Parsi dating site
“When people say Parsis are dwindling, it’s not necessarily that we’re dying out, but when you intermarry, you dilute that sense of Parsi identity.” The specter of their shrinking population hangs heavy over Parsis of all ages.
His parents hope he will marry a Parsi woman, so he keeps these relationships secret at home. Now, they connect interfaith couples with Zoroastrian priests willing to perform weddings and initiation rituals for their children. But even in a city of 18 million, they’re struggling to find spouses.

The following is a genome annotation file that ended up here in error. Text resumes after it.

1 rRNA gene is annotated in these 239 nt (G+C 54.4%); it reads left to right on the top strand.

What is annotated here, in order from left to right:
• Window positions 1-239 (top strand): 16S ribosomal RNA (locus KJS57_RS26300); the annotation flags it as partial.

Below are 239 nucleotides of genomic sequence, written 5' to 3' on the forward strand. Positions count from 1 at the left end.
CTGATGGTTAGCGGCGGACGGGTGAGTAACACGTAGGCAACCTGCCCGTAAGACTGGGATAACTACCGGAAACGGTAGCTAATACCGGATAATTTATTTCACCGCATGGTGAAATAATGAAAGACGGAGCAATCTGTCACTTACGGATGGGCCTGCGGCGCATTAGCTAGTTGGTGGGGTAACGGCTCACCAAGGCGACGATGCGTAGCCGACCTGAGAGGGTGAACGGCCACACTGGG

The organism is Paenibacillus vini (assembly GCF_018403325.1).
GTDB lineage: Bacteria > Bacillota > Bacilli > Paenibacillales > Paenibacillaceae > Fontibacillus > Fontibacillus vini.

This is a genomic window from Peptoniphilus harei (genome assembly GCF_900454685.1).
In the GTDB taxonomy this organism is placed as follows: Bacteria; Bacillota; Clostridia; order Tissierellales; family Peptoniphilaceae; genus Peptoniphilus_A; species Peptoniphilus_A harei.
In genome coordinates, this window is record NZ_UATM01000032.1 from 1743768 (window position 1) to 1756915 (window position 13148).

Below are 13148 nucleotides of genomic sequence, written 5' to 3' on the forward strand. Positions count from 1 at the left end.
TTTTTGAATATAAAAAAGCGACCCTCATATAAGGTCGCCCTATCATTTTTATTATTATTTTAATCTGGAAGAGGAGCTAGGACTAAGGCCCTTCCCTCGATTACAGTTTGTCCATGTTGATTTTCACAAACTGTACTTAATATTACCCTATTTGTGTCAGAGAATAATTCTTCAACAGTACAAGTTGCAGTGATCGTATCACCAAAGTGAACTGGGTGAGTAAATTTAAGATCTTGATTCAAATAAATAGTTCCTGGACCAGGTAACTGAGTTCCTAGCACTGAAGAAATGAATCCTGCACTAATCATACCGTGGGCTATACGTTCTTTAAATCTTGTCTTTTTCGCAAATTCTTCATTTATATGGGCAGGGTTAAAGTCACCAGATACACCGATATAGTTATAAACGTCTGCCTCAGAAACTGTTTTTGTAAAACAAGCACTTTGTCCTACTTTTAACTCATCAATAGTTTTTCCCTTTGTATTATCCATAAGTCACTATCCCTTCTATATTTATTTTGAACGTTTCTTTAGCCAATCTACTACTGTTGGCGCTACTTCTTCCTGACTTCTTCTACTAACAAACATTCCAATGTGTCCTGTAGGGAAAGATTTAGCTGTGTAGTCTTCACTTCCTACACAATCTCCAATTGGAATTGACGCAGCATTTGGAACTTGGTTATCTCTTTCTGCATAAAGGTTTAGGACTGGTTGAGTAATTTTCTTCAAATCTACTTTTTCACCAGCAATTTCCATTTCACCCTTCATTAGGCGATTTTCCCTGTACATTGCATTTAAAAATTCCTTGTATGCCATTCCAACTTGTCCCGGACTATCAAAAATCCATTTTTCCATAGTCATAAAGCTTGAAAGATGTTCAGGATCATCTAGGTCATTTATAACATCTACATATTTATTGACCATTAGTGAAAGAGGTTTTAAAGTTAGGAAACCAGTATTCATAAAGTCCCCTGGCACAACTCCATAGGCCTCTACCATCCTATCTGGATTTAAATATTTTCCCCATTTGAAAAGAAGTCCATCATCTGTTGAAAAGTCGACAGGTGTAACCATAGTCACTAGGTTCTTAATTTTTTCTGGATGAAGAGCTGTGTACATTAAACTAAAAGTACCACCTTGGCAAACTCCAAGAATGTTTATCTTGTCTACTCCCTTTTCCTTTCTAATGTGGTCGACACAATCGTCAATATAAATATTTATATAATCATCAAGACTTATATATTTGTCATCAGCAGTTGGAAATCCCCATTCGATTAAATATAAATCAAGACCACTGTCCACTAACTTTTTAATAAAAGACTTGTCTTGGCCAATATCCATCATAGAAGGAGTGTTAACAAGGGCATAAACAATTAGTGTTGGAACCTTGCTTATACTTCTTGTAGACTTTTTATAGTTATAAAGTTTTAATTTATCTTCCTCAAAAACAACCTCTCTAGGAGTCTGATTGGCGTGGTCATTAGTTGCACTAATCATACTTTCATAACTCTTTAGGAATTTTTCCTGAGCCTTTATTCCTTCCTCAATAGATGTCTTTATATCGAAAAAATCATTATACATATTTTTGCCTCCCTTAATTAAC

Anita, the 35-year-old businessman searching for a spouse, has dated women of other faiths, but called the relationships “clandestine.” His family badly wants him to marry a Parsi.
He hopes to as well, but not out of religious or cultural devotion—it’s just easier.
She too wants Zoroastrianism to live on in her children, especially if they choose to practice it.
“Our community, if it means to survive, can’t expect to remain ‘pure’ in the way they call it,” she said.